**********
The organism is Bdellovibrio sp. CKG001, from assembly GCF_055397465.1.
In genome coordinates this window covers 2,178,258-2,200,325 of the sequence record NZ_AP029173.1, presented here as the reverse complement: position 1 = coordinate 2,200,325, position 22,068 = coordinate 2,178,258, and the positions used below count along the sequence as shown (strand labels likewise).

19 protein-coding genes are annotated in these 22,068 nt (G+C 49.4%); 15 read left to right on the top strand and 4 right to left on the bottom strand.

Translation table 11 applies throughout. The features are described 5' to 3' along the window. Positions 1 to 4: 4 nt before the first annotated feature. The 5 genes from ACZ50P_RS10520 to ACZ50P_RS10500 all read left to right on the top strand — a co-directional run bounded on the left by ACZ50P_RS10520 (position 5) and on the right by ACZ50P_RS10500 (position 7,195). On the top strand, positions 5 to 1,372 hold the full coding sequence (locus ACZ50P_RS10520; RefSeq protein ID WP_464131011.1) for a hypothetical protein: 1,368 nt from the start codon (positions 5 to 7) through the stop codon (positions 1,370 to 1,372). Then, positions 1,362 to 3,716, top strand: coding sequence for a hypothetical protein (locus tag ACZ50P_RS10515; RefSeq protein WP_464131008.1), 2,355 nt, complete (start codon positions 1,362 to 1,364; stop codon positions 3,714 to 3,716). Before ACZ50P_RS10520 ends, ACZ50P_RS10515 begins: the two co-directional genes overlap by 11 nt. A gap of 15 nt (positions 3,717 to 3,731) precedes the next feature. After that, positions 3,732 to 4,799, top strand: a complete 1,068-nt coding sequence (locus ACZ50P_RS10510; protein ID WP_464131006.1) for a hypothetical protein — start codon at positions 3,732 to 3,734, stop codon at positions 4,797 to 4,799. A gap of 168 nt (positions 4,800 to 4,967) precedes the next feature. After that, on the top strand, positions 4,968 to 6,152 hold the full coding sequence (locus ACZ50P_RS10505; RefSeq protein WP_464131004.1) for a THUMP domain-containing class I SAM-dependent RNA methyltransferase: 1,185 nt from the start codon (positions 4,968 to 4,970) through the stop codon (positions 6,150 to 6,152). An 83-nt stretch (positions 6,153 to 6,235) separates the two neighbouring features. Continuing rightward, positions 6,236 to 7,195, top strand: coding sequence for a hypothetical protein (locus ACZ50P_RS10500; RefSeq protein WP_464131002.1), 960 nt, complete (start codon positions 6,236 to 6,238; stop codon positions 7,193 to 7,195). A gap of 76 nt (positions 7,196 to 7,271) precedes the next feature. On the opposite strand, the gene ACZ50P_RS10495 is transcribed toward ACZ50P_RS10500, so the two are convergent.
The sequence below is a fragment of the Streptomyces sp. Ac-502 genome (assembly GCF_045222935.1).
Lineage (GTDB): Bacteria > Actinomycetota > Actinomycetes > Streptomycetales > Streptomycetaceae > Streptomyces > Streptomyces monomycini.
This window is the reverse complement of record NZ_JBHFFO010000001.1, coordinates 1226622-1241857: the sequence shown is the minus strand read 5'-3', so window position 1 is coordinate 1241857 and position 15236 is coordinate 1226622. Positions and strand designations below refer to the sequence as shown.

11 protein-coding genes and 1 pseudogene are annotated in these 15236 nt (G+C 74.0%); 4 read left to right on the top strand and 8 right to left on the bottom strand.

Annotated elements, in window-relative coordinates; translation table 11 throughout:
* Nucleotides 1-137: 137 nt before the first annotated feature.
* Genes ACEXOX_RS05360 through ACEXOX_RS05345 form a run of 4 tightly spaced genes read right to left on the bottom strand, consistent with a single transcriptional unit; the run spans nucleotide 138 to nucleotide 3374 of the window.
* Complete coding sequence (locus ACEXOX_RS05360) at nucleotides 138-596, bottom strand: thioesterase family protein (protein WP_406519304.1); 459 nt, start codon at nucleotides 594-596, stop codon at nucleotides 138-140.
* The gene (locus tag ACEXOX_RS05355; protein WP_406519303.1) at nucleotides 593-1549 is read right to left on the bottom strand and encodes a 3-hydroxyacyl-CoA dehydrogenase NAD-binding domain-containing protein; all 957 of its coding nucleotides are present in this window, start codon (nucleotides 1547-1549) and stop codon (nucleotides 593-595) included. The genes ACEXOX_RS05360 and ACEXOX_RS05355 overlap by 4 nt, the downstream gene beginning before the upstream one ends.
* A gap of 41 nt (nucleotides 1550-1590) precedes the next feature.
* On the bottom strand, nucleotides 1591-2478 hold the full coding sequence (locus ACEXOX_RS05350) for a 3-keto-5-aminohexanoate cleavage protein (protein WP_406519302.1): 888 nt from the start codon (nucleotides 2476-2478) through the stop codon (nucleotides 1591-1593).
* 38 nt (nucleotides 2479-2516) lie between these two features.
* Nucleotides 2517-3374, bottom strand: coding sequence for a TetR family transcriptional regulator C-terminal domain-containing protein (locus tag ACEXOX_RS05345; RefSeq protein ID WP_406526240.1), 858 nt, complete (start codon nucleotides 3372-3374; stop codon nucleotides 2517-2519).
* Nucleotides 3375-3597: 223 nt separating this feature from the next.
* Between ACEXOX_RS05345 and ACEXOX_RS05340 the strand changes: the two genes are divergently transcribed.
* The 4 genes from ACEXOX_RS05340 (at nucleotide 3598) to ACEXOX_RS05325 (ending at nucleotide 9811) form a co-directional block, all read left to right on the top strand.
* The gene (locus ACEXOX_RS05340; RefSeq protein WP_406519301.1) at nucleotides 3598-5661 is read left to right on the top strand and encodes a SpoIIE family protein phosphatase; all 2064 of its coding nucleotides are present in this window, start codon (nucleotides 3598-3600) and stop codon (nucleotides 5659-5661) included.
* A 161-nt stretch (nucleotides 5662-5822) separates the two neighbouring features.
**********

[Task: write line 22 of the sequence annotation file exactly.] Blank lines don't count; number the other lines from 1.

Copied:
* A 161-nt stretch (nucleotides 5662-5822) separates the two neighbouring features.